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Am J Respir Crit Care Med. 2016 Nov 1;194(9):1104-1115.

Nasopharyngeal Microbiota, Host Transcriptome, and Disease Severity in Children with Respiratory Syncytial Virus Infection.

Author information

1
1 Department of Pediatric Immunology and Infectious Diseases, Wilhelmina Children's Hospital/University Medical Center Utrecht, Utrecht, the Netherlands.
2
2 Center for Vaccines and Immunity, The Research Institute at Nationwide Children's Hospital.
3
3 Systems Immunology, Benaroya Research Institute, Virginia Mason, Seattle, Washington; and.
4
4 Systems Biology Department, Sidra Medical and Research Center, Doha, Qatar.
5
5 Division of Emergency Medicine, and.
6
6 Division of Pediatric Infectious Diseases, Department of Pediatrics, Nationwide Children's Hospital and the Ohio State University College of Medicine, Columbus, Ohio.

Abstract

RATIONALE:

Respiratory syncytial virus (RSV) is the leading cause of acute lower respiratory tract infections and hospitalizations in infants worldwide. Known risk factors, however, incompletely explain the variability of RSV disease severity, especially among healthy children. We postulate that the severity of RSV infection is influenced by modulation of the host immune response by the local bacterial ecosystem.

OBJECTIVES:

To assess whether specific nasopharyngeal microbiota (clusters) are associated with distinct host transcriptome profiles and disease severity in children less than 2 years of age with RSV infection.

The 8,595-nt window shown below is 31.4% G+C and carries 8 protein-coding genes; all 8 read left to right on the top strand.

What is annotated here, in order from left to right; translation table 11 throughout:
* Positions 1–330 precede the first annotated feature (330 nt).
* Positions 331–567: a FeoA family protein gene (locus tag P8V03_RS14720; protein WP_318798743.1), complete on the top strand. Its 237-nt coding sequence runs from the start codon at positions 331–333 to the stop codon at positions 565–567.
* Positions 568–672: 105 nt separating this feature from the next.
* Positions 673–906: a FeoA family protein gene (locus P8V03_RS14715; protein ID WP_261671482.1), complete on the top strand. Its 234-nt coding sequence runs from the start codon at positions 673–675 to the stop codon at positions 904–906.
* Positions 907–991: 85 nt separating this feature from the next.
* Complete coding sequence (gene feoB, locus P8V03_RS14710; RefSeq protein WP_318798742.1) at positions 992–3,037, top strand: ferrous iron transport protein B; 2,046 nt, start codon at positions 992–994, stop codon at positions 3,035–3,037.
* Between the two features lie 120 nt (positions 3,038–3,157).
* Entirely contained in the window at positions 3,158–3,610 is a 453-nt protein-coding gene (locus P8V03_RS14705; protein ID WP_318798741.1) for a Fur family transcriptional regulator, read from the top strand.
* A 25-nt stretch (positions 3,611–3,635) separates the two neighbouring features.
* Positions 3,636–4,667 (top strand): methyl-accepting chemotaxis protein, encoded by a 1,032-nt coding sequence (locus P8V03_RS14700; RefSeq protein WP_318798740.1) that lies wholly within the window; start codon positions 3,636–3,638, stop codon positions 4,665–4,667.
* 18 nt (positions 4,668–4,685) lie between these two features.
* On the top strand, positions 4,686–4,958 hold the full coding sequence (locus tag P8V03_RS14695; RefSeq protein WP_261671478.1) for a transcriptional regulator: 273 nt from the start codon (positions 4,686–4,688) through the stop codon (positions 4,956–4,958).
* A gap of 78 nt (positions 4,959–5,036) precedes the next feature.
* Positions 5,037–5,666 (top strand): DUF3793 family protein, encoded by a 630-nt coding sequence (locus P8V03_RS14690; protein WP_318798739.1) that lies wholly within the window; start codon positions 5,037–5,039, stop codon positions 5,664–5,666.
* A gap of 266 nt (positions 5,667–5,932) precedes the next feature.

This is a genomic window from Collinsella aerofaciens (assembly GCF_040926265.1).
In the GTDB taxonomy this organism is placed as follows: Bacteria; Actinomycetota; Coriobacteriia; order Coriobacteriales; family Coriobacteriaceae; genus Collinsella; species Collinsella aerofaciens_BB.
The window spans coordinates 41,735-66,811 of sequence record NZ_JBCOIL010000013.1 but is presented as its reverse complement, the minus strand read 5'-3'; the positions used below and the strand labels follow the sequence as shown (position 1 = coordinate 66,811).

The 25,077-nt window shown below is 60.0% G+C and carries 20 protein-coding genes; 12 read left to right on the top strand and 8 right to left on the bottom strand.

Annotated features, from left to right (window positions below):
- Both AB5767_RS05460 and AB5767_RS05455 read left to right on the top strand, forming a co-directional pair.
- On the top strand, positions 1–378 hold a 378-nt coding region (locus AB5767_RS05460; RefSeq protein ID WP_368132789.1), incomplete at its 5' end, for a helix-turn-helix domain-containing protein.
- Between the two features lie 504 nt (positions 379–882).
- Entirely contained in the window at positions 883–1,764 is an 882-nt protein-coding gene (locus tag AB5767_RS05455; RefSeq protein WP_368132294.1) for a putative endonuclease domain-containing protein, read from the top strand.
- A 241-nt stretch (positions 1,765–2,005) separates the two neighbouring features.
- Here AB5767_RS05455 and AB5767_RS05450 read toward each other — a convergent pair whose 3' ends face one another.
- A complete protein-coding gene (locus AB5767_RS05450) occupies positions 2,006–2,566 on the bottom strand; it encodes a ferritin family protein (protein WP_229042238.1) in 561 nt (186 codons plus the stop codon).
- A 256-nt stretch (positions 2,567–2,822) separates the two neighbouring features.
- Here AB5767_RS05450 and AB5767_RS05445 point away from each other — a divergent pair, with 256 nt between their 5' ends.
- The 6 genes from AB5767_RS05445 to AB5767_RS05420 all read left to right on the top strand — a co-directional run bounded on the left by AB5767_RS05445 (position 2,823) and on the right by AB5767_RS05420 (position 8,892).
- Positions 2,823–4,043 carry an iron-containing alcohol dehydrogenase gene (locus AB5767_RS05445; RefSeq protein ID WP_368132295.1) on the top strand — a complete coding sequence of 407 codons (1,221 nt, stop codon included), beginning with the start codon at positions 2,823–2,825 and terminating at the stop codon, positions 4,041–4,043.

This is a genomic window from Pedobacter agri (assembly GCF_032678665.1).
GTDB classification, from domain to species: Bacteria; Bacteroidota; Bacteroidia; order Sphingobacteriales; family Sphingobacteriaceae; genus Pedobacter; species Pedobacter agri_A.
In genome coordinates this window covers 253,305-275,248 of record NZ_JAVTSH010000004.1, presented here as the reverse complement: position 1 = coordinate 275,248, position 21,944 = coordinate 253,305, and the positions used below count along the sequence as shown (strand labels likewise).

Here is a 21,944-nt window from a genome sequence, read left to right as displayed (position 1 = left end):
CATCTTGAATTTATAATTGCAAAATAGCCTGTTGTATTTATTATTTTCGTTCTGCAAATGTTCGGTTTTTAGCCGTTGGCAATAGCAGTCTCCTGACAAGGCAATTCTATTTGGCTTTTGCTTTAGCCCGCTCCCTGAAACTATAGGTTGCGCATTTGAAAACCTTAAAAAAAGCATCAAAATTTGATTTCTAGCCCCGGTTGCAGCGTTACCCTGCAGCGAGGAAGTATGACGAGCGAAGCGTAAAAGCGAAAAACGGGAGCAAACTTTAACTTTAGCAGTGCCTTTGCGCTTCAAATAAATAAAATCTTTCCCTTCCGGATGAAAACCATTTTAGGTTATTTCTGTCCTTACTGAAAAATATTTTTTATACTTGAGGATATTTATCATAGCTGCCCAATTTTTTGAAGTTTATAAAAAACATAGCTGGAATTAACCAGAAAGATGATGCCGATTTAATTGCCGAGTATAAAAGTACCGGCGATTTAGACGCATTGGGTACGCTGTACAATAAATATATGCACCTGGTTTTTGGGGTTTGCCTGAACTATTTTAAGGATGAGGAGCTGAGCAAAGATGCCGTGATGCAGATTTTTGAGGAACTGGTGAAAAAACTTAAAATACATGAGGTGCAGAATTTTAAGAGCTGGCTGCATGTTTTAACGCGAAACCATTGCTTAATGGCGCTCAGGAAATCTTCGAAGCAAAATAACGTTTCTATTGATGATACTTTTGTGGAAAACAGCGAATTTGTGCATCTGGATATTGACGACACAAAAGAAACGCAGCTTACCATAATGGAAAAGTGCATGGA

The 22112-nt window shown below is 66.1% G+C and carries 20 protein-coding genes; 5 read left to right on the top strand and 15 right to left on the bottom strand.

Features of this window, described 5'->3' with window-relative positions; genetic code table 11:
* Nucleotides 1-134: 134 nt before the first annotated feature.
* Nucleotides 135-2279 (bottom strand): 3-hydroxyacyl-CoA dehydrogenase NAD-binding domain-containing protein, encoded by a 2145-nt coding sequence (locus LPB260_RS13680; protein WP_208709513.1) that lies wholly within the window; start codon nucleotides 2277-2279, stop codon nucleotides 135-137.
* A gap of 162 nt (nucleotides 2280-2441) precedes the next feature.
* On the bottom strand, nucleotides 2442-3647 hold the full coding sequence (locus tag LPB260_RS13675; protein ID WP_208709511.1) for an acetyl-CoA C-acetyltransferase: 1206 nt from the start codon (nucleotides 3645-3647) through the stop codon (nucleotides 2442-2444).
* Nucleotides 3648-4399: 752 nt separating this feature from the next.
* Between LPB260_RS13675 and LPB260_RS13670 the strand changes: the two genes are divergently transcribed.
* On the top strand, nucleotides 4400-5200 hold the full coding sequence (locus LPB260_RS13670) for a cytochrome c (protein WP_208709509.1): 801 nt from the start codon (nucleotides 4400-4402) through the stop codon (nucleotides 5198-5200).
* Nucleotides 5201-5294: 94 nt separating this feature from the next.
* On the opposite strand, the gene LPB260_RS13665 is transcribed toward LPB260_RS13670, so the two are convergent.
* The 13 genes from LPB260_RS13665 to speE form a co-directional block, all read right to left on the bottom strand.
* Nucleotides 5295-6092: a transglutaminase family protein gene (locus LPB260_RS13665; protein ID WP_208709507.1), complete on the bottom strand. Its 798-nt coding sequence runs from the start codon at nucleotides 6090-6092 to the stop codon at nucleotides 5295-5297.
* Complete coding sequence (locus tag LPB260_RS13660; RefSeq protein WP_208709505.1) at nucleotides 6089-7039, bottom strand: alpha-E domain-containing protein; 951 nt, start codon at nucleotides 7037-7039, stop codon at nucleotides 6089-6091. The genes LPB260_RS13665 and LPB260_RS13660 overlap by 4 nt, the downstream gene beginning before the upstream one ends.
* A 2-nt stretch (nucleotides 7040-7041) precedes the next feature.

METHODS:

We characterized the nasopharyngeal microbiota profiles of young children with mild and severe RSV disease and healthy children by 16S-rRNA sequencing. In parallel, using multivariable models, we analyzed whole-blood transcriptome profiles to study the relationship between microbial community composition, the RSV-induced host transcriptional response, and clinical disease severity.

MEASUREMENTS AND MAIN RESULTS:

We identified five nasopharyngeal microbiota clusters characterized by enrichment of either Haemophilus influenzae, Streptococcus, Corynebacterium, Moraxella, or Staphylococcus aureus. RSV infection and RSV hospitalization were positively associated with H. influenzae and Streptococcus and negatively associated with S. aureus abundance, independent of age. Children with RSV showed overexpression of IFN-related genes, independent of the microbiota cluster. In addition, transcriptome profiles of children with RSV infection and H. influenzae- and Streptococcus-dominated microbiota were characterized by greater overexpression of genes linked to Toll-like receptor and by neutrophil and macrophage activation and signaling.

CONCLUSIONS:

Our data suggest that interactions between RSV and nasopharyngeal microbiota might modulate the host immune response, potentially affecting clinical disease severity.

KEYWORDS:

disease severity; microbiota; nasopharynx; respiratory syncytial virus; transcriptome profiling

Comment in

PMID:
27135599
PMCID:
PMC5114450
DOI:
10.1164/rccm.201602-0220OC
[Indexed for MEDLINE]
Free PMC Article

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